The miscellaneous signs of change and decline in the countryside remain important within contemporary Lithuanian photography. However, most contemporary photographers have abandoned the romanticising approach. Instead they look at change through a sharp and critical documentary gaze (Vytautas V. Stanionis’ Lithuania. Images of Farewell), observe it from a sociological perspective (Mindaugas Kavaliauskas’ Portrait of Kražiai) or highlight grotesque scenes of degradation (Rimaldas Vikšraitis’ Grimaces of a Tired Village and Wistful Dreams of Steading). Of course, humanistic tradition is still alive in Lithuanian photography. For example, Arūnas Baltėnas captured Lithuanian villagers in his series In the Silence of the House.

So how is the work of Tadas Kazakevičius unique in this long history of Lithuanian countryside photography? One answer is provided by the photographer himself. Although he admits that he sympathises with the humanistic world-view of the Lithuanian School of Photography, as a source of creative inspiration he mentions American photography during the Great Depression, especially the Farm Security Administration work of Walker Evans and Dorothea Lange. ‘Honesty, compassion, and a natural regard for individual dignity’ wrote Roy Stryker, the Head of the Farm Security Administration. These were the qualities that connected the photographers that he brought together, and that gave their photography a special charm. These features aptly describe Kazakevičius’ photographs. The people that he captures pose with confidence, tell the photographer about their daily work and, at first glance, their insignificant lives that on closer inspection turn out to be anything but lacking in significance. Villagers welcome the photographer into their homes, where interior details testify to a preserved memory of the past and to people who are no longer there. They proudly allow their photographs to be taken as they work in the fields, their native landscapes stretching out in the background. In Kazakevičius’ photographs, the past and the present, man and nature seem inseparably and meaningfully connected. The photographer looks at the villagers that he photographs not only with respect, but also with a sense of personal connection and empathy. According to Kazakevičius, his photographic trip around Lithuania was also a journey back to his roots. When taking the photographs, he not only revived his childhood memories, but eventually realised that his journey began in the land where his father is from, and ended in the place where his mother was born. Perhaps this is the reason why the photographer managed not to remain only as an outside observer. He became a trustworthy companion for the villagers he met, and, conversely, they became equal partners in the photographer’s creative work. Neither the artist’s subjective vision of the world nor the artistry of his work are the most important things here.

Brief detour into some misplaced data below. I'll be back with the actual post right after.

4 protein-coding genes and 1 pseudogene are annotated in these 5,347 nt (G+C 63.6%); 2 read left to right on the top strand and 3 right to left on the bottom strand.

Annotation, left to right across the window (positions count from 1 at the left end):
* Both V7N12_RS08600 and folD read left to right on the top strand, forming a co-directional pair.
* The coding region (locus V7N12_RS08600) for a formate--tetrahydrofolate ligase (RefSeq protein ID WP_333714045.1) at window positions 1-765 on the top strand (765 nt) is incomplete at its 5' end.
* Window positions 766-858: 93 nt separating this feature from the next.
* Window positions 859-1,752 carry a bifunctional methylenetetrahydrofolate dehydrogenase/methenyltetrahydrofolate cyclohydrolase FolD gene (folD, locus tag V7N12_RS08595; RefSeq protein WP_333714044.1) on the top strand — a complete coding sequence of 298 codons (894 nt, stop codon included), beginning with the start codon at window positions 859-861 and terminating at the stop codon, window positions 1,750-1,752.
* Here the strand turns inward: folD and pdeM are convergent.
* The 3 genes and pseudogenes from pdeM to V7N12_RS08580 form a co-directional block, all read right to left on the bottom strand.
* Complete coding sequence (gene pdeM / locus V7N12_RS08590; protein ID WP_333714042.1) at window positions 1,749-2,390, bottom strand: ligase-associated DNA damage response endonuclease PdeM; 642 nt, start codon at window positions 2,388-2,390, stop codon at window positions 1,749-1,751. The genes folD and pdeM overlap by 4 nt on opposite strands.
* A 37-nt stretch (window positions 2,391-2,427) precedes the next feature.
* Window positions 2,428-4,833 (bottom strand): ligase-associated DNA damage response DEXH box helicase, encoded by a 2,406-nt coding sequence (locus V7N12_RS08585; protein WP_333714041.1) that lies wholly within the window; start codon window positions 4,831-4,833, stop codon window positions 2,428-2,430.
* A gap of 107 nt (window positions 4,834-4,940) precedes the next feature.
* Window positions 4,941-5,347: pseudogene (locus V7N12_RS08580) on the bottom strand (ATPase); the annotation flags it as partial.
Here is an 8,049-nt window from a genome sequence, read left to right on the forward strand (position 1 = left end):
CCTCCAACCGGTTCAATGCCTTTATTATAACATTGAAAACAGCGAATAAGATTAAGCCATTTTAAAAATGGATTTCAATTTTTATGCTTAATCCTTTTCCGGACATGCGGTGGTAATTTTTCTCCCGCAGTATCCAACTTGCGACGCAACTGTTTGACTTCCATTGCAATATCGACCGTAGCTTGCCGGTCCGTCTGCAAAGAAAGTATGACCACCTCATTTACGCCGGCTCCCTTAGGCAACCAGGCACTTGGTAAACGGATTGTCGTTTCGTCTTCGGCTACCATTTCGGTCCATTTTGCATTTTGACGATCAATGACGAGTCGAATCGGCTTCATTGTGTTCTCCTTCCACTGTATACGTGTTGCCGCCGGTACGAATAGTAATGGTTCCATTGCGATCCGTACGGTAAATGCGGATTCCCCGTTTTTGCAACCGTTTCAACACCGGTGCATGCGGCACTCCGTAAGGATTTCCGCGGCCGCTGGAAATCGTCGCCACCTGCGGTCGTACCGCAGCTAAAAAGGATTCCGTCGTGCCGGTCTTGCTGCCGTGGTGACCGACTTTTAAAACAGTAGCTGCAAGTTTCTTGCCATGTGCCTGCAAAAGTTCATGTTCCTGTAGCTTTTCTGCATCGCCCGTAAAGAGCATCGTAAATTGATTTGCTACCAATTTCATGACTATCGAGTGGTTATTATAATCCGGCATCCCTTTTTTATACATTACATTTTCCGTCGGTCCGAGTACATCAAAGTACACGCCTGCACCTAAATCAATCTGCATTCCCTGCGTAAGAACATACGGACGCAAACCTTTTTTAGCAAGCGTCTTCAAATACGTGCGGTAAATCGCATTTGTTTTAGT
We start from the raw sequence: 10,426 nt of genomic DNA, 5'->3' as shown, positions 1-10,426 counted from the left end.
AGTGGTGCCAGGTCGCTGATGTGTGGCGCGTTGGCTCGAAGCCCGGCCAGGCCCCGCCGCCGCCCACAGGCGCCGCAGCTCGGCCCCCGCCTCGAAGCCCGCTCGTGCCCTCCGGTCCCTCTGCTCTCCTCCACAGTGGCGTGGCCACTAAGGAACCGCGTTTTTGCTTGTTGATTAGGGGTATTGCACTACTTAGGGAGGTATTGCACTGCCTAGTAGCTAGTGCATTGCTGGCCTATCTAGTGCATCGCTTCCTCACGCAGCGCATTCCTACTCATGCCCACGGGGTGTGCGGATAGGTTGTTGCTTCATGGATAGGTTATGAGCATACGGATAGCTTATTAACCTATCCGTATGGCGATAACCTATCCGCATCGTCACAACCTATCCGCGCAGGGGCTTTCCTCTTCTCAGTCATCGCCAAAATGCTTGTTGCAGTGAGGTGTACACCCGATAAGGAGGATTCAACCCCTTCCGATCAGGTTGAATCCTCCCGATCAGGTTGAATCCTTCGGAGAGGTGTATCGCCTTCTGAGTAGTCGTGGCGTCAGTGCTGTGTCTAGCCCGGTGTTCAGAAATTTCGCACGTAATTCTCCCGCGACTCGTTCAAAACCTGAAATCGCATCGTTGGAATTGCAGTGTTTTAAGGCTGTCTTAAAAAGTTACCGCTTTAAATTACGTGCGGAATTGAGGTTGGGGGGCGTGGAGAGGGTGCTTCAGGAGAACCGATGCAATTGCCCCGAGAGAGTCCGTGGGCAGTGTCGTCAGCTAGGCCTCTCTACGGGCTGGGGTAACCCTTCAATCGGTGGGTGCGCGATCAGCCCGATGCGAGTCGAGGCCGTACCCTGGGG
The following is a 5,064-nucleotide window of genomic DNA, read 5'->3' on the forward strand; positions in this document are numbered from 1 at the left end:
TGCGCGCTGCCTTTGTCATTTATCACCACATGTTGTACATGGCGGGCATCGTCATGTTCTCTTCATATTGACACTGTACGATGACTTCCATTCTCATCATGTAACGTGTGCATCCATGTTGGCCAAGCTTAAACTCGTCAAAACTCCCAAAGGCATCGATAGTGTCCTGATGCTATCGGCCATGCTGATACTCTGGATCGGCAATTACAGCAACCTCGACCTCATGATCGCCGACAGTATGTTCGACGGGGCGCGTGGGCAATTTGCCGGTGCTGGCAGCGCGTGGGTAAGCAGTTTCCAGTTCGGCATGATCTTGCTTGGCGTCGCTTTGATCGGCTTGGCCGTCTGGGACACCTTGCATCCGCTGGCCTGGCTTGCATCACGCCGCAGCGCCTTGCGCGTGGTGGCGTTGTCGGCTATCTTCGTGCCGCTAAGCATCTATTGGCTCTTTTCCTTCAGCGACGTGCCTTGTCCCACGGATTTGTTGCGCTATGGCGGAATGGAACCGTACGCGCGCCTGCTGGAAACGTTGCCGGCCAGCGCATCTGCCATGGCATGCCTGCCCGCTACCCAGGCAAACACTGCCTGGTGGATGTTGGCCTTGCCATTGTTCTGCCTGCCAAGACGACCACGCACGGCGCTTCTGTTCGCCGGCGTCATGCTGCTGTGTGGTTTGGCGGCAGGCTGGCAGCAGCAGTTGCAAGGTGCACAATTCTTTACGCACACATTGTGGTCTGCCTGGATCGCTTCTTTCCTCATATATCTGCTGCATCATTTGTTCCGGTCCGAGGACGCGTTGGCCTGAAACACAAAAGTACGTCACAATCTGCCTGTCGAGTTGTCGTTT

Thus Kazakevičius adds a new component to the accumulative narrative of rural Lithuanian photography. It seems that he effortlessly documents life in the Lithuanian countryside, allowing its poetry and meaning to reveal itself. Kazakevičius doesn’t dramatise rural life, and never surrenders to open lyricism like many before him have done. Unlike so many of his contemporaries, he never capitulates to the role of the ironic or critical observer. The photographer isn’t looking for extraordinariness in everyday life, and he never tries to show what each of us might not notice in it. Instead, he states that everyday life is in itself extraordinary, and every moment of life is valuable. His work lacks the tensions arising from a need to look for meaning beyond the visibility of life and in the photography that captures it. Kazakevičius’ work convinces us that the most important thing is to fully experience even the ordinary moments of everyday life, and it shows change as a natural cycle of life which determines not only the repeated losses and longings of each generation, but also a sense of the eternal circle of life.

Tomas Pabedinskas